Older adults need more support from our city leaders. With Mayor Adams and Speaker Adams, I’m hopeful we will get what we—people who have spent our lives investing in New York—deserve.
If you look around you’ll see that people are getting older. Residents over the age of 50 account for nearly a third of the city’s overall population, a number that is expected to increase by 40% in the next 20 years. That’s going to mean a lot more older people with many more needs.
Right now, the Department for the Aging gets only 0.5% of the city budget. We don’t have enough caseworkers to help us with our needs. Our great senior centers, which provide many of us not just with hot meals but also companionship, classes, and career help are struggling to pay the bills. There are not enough homecare services for people no longer able to leave their apartments, and also too few meals that are home delivered.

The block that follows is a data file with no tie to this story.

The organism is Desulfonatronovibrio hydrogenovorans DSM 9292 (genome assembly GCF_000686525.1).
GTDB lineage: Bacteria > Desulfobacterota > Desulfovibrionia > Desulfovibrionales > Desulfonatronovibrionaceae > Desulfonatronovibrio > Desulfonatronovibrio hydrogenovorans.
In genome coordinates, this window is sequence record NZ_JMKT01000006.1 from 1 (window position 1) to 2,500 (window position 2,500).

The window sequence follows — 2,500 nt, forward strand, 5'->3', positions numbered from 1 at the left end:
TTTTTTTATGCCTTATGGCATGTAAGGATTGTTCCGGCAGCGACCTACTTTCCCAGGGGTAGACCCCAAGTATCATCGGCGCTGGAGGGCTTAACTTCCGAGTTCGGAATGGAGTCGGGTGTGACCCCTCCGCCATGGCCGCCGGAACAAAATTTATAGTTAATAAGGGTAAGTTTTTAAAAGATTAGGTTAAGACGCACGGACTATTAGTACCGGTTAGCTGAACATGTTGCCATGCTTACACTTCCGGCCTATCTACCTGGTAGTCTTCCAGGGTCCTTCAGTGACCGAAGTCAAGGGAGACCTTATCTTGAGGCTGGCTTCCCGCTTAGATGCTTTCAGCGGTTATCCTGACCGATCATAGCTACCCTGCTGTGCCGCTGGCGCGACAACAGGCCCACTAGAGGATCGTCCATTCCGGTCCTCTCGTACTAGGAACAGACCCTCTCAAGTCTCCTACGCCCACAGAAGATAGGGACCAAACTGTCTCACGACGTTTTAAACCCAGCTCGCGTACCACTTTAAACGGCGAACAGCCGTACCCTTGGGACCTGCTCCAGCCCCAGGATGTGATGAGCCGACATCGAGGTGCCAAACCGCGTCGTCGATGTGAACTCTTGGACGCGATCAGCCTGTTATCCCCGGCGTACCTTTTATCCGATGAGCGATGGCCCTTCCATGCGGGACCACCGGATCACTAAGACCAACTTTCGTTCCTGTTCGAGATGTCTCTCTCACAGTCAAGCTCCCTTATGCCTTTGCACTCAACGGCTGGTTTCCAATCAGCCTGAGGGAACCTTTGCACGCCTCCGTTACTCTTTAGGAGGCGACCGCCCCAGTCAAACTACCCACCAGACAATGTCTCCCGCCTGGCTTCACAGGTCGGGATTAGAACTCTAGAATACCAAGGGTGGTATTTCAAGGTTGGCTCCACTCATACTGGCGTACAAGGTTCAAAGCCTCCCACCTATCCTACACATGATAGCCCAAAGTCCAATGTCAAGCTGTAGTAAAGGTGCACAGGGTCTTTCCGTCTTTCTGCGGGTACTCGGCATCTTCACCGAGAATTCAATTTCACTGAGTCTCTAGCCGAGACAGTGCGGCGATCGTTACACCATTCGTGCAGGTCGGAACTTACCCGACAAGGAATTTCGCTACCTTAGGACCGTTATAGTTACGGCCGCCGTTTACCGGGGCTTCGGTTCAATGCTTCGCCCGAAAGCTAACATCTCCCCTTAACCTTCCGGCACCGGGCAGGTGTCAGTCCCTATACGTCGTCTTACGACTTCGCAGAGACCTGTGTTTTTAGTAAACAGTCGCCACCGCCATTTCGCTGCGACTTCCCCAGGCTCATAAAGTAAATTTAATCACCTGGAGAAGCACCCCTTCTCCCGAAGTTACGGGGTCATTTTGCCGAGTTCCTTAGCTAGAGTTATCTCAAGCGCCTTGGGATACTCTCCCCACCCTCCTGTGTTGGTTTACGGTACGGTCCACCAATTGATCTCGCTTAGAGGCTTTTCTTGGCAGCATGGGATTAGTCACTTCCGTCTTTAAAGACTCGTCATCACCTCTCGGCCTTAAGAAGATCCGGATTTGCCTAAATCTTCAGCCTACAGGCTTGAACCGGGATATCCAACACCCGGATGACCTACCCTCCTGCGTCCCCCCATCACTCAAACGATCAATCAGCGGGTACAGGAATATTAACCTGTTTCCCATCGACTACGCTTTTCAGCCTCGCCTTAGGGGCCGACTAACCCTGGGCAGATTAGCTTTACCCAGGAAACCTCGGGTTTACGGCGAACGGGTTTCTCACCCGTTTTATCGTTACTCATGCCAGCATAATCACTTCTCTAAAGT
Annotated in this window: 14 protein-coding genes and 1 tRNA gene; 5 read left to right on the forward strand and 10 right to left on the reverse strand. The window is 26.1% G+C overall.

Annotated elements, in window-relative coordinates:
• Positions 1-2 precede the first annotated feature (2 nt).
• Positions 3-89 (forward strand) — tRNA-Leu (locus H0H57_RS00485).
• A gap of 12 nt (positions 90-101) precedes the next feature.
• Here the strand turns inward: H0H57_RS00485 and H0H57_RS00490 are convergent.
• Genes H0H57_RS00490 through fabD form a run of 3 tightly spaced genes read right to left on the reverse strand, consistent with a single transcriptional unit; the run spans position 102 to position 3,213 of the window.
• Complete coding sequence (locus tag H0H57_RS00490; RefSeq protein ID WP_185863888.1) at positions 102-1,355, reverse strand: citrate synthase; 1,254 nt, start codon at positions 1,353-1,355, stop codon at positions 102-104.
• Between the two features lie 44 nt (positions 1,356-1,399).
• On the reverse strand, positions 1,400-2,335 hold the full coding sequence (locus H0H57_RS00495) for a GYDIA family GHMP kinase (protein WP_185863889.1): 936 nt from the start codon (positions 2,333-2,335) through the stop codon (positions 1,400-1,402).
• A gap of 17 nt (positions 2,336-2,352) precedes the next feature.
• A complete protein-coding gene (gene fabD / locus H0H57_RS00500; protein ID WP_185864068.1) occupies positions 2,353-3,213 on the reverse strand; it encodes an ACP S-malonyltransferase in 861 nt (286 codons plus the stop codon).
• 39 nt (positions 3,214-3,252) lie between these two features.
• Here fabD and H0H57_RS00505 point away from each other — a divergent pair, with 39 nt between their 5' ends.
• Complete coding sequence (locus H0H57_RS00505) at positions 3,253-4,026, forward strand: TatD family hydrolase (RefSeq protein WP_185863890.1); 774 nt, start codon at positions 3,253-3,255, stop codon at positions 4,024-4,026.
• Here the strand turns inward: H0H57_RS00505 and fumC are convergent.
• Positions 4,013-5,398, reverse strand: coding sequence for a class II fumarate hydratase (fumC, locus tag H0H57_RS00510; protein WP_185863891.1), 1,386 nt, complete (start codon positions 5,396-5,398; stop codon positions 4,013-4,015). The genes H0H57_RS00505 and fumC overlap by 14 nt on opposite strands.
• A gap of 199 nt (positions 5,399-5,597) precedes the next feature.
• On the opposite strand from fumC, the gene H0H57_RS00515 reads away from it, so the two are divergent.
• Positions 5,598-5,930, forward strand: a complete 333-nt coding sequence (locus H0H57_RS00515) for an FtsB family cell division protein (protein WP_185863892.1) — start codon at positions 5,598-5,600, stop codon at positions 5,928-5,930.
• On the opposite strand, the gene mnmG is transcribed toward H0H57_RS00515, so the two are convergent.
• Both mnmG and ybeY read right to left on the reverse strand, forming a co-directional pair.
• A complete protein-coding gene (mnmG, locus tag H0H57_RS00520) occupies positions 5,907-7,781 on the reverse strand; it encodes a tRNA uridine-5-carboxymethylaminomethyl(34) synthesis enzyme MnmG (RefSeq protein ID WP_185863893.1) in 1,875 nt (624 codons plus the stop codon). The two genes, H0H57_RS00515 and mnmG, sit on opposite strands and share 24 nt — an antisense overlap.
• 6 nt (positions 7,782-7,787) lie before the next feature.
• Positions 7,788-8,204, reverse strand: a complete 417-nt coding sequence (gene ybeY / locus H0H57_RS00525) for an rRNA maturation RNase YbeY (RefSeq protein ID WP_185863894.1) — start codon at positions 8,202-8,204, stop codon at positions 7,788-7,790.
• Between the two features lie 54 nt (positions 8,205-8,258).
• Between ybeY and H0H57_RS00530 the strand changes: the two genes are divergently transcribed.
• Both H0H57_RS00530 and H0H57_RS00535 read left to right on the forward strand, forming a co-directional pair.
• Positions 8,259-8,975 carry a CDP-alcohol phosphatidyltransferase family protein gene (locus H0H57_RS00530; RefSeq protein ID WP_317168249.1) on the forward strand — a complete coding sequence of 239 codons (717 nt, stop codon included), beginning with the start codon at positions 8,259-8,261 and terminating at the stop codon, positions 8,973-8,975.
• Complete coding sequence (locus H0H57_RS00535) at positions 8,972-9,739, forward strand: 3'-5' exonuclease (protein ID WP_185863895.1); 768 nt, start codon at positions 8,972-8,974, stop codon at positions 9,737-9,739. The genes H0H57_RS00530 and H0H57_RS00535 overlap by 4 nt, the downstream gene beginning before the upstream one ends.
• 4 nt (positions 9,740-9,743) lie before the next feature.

Most of us spent our entire lives working here, raising families here, supporting local businesses, and paying our taxes. Now we need the city to step up and support us.
A few years ago, AARP New York issued a report that more than half of Baby Boomers like me didn’t think we’d be able to stay in New York City after we retired. And for the Gen X generation, the statistics were even worse—66% of them don’t expect to be able to retire in this city. Now with inflation, it’s becoming harder to make ends meet. I hope we can count on the city to help us.
James O’Neal is the volunteer state president of AARP New York